the NIS2 Directive

NIS2 (Network and Information Security) Directive

What is NIS2?

NIS2 (Network and Information Security) is a new landmark EU cyber security directive which must be complied with by 17th October 2024.


the clock is ticking

Adopted in January 2023, organisations should ideally be preparing for NIS2’s upcoming rollout already, but for those yet to begin or early in the process of achieving compliance, there’s still time to align practices to NIS2’s requirements.  

Designed to improve

Designed to improve the state of cyber security in organisations EU-wide (including those outside of the EU but operating within it), NIS2 provides legal measures to modernise existing frameworks and keep pace with the rapidly evolving cyber threat landscape. 


A Beginner's Guide to The NIS2 Directive

Featuring an actionable checklist of 10 Minimum Measures for NIS2 Compliance as well as the basics at a glance, our new Beginner’s Guide to NIS2 is the ideal introduction

Who Will NIS2 Impact?

It is estimated that over 160,000 organisations will be affected by NIS2 across 15 separate sectors including energy, health, transport, finance and more.

NIS2 focuses on the operators of essential services and critical infrastructure in its list of relevant industries to ensure vital cyber security is upheld and incidents are reported to the associated authorities as a matter of course. 

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When Will NIS2 Come into Effect?

EU member states are obligated to integrate NIS2 into their existing cyber security legislation by 17th October 2024, and those organisations and sectors impacted should plan ahead in order to align their cyber defences and strategy with the required stipulations within plenty of time, as penalties associated with NIS2 non-compliance will be severe, ranging from fines to legal consequences and reputational impact, with senior management to be held directly liable in cases of gross negligence.


What’s New with NIS2?

In comparison with the original NIS legislation, NIS2’s scope and requirements are further reaching but simplified, with a view to avoiding the challenges of inconsistent and disparate efforts associated with NIS (1) across the European Union.

While it may appear more strict than previous legislation at first glance, it is hoped that NIS2 will be, on the whole, a more straightforward and manageable standard for organisations to meet.



What Are the Requirements for NIS2 Compliance?

The organisational requirements of NIS2 can be grouped into the following four areas:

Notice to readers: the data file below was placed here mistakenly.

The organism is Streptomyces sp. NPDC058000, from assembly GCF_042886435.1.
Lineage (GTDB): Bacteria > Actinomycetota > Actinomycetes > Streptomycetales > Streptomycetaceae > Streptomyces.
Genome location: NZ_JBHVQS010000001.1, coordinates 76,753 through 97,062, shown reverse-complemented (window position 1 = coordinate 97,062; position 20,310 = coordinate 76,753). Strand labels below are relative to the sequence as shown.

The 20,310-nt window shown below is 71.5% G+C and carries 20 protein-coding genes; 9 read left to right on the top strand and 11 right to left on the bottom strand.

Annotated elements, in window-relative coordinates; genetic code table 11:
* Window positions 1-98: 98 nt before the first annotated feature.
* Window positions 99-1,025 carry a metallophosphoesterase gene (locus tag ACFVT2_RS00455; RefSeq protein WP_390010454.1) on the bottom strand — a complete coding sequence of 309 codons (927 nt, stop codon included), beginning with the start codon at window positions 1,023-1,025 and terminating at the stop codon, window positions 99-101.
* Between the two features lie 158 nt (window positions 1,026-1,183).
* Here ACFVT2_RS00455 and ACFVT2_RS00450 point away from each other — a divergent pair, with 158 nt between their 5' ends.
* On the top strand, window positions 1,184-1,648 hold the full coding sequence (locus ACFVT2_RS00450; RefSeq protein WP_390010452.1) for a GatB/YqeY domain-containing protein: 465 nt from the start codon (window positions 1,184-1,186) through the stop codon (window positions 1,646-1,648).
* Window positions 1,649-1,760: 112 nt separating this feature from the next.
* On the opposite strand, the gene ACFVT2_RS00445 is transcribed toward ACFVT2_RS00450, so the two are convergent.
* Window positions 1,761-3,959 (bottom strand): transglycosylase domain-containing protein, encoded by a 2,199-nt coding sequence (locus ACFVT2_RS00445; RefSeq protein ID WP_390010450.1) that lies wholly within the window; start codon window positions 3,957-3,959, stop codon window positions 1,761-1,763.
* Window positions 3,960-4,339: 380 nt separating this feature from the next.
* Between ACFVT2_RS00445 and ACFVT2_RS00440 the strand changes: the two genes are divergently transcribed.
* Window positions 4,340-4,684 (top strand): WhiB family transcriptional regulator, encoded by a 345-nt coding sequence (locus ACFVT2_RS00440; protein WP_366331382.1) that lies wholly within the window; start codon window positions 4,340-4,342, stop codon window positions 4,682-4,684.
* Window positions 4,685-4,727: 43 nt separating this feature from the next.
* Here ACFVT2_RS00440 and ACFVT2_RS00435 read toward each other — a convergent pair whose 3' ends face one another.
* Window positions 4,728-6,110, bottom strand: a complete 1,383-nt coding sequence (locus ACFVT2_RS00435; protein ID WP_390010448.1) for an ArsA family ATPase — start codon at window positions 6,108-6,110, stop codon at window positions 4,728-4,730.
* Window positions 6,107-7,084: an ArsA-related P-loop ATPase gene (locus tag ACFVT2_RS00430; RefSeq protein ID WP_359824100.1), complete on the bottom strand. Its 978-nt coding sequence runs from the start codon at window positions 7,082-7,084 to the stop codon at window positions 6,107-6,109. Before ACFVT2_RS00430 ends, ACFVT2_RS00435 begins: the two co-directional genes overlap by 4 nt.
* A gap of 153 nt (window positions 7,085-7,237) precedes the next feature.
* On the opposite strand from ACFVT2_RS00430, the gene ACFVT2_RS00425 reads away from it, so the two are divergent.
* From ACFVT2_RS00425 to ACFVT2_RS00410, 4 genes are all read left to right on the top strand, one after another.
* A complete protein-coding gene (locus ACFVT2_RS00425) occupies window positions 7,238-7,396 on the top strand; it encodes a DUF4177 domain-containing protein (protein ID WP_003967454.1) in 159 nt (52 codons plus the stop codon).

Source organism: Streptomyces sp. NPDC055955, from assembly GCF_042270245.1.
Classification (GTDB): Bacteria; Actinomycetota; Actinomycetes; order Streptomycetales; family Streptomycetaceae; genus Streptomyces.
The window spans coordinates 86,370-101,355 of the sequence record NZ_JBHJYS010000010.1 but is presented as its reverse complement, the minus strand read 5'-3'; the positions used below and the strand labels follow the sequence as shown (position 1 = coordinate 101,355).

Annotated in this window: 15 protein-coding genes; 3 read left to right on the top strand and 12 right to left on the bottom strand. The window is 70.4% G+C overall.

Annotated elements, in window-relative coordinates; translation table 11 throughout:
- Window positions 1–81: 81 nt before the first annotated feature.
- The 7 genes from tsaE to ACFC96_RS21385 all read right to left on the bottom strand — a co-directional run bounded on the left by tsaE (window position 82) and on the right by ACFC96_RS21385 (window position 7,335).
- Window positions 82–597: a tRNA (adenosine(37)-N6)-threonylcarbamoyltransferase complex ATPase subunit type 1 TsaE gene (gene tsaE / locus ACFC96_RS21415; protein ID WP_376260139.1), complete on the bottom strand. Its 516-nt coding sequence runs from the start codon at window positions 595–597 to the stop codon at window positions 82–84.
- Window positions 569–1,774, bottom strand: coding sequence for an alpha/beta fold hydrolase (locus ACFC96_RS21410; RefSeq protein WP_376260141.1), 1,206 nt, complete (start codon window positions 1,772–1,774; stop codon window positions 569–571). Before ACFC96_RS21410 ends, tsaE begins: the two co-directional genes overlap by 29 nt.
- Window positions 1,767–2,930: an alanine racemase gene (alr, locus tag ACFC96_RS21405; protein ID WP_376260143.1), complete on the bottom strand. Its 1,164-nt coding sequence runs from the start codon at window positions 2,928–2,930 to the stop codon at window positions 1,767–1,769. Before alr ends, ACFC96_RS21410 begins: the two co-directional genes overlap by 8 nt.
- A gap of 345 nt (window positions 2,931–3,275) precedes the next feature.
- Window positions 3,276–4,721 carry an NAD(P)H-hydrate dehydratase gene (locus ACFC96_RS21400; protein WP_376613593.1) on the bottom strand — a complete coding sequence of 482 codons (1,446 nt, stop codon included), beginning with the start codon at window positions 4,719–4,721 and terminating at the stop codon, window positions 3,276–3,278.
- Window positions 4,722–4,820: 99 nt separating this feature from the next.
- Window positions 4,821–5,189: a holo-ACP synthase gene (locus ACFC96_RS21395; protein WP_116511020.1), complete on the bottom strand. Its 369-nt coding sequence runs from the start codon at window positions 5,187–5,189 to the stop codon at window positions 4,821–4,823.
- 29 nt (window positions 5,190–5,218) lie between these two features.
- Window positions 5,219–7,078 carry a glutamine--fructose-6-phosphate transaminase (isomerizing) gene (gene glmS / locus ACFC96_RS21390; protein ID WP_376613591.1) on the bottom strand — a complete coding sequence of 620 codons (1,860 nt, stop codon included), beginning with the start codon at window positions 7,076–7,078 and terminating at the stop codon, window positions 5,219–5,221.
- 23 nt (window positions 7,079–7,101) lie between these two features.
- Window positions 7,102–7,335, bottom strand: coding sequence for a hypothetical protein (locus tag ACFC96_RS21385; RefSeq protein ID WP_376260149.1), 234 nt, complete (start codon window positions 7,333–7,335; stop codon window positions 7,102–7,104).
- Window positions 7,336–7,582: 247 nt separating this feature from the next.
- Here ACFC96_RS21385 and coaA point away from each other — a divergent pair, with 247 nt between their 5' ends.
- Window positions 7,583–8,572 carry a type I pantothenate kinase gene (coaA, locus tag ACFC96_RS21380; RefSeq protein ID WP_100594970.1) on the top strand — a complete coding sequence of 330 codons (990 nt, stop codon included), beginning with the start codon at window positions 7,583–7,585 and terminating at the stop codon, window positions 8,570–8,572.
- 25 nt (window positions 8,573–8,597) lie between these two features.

Risk Management

To comply with the new directive, organisations must practise and evidence risk management, taking measures to minimise cyber risks wherever possible. This includes but is not limited to incident management, supply chain security, access control, encryption, and network security.

Corporate Accountability

NIS2 emphasises the responsibility and accountability of management in upholding cyber security practices. Cyber breaches, under the new directive, may result in penalties for members of management including legal liability.

Reporting Obligations

A central theme within NIS2 is the proactive reporting of breaches and cyber attacks for greater transparency. Impacted organisations must have appropriate and adhered to processes in place for the prompt and systematic reporting of security incidents, with alerts to the relevant authorities made without delay.

Business Continuity

A comprehensive business continuity plan will help organisations to prepare for the eventuality of a major cyber security incident. Within this plan businesses should address their strategy for emergency procedures, system recovery, and if appropriate, a crisis response team, along with business and industry specific considerations to maintain operations and security in the aftermath of an attack.

How Can Businesses Prepare for NIS2?

To prepare for NIS2, organisations should urgently determine whether they fall within NIS2’s scope, and if so, which units of operation are to be impacted, before evaluating existing security measures and amending and implementing new policies and security measures as required to achieve compliance.

It must be emphasised that while NIS2’s guidelines may fall largely within an organisation’s existing cyber security provision, it is essential to doublecheck processes and security stacks to ensure that exact requirements are met and can be evidenced.


NIS2 Resources


A Beginner's Guide to The NIS2 Directive

Featuring an actionable checklist of 10 Minimum Measures for NIS2 Compliance as well as the basics at a glance, our new Beginner’s Guide to NIS2 is the ideal introduction